One of the most banned books of the ’90s, the children’s horror anthology Scary Stories To Tell In The Dark is also one of the most memorable for people who grew up in that era. Now that the dust has settled, the new documentary Scary Stories from director Cody Meirick examines the book’s legacy from a contemporary lens. For the right audience, this film will serve as a well-tuned pair of nostalgia goggles. However, because it attempts to retrace everything that made those books special, Scary Stories has an unwieldier pace than the solid yarns of its namesake.
As a goody-two-shoes who stuck to Goosebumps, I don’t remember reading any of author Alvin Schwartz’s Scary Stories series. For the uninitiated like me, this film does a great job of explaining what made these books special. Drawing on classic folklore, each comprises short stories that are easy enough for children to read, but gory and disturbing enough to give them trouble sleeping (and possibly spark an interest in horror). A journalist by trade, Schwartz used his research skills to compile these tales and condense them into stories modern children could connect to. Moreover, the illustrations by Stephen Gammell were straight-up nightmare fuel: horrible creatures with twisted mouths, deformed limbs, and eyes that look right at you. When Meirick interviews adult superfans of the series, you can see why it has stuck in their heads for so long.
“…each comprises short stories that are easy enough for children to read, but gory and disturbing enough to give them trouble sleeping…”
The strongest parts of Scary Stories focus on the controversies surrounding nationwide attempts to remove the book from school libraries. The filmmakers interview several of the major players from the headlines several decades ago, like the PTA member who initiated the banning campaign and the librarian who refused to take it off the shelves. Archival footage mixed with interviews with scholars in children’s literature round out the sides of the debate. As one might expect, the film comes down more on the side of letting children read what they want to read, but it lets the other side say their piece and doesn’t demonize their views.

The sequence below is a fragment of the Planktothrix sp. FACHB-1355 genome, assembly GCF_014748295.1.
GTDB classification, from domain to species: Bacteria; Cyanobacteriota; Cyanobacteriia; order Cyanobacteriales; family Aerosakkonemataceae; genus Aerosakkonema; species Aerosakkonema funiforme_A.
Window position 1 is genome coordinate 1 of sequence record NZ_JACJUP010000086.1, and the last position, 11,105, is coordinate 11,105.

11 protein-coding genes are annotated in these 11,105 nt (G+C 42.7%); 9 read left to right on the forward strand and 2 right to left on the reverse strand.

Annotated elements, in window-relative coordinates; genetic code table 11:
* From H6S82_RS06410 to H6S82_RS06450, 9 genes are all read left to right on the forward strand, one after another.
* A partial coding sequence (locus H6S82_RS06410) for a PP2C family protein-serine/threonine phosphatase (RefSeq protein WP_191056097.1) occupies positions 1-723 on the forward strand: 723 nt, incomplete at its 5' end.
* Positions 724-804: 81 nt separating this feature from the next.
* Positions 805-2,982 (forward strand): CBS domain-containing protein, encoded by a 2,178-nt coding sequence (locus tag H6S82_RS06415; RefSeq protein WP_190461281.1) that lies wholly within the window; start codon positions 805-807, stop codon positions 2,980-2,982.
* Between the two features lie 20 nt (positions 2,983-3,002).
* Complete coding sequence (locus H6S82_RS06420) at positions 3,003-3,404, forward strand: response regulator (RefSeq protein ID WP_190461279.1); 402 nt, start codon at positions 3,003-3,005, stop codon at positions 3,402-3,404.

Meirick also extensively interviews Alvin Schwartz’s surviving relatives to get a better picture of the man. A lot is left unsaid, but the elder Schwartz was clearly estranged from some of his family towards the end of his life, and discussing his legacy is emotional and challenging for his son Peter. These are some of the most moving scenes in Scary Stories, but their placement towards the end of the movie becomes increasingly ill-fitting.
“…on the side of letting children read what they want to read, but it lets the other side say their piece and doesn’t demonize their views.”
A big part of documentary filmmaking is “finding the story”—setting out with a general goal, getting dozens if not hundreds of hours of footage, and then narrowing it down into a coherent narrative. The filmmakers of Scary Stories didn’t do that last part. There are three or four movies’ worth of topics here—Alvin Schwartz’s personal life, the fan community, the petitions to ban the books and the ensuing controversy, the historical backgrounds of the stories—and although some individual scenes are presented well, the flow of Scary Stories really suffers the longer it goes on. When the film staged an abridged reading of several of the stories more than halfway through the runtime, my reaction was, “huh?” Wouldn’t it have made more sense to open with these stories before talking about their illustrations, tracing how they affected people growing up, and showing us a bunch of fan art? If you love these books already, these retellings might add to your sense of nostalgia, but all they did was give me whiplash.
With the upcoming film based on several of the original Scary Stories, it’s a good moment for a documentary to contextualize the original books and retrace their cultural moment. Unfortunately, in trying to have its cake and feed it to its spider-babies too, Scary Stories won’t give that context to anyone who isn’t already familiar with the books. Less than the sum of its parts, it doesn’t have enough of a distance from its subject to appeal to non-fans.
Scary Stories (2019) Directed by Cory Meirick. With R.L. Stine, Amelia Cotter, Peter Schwartz, Barbara Schwartz, Betsy Johnson, Sandy Vrabel, Q.L. Pearce.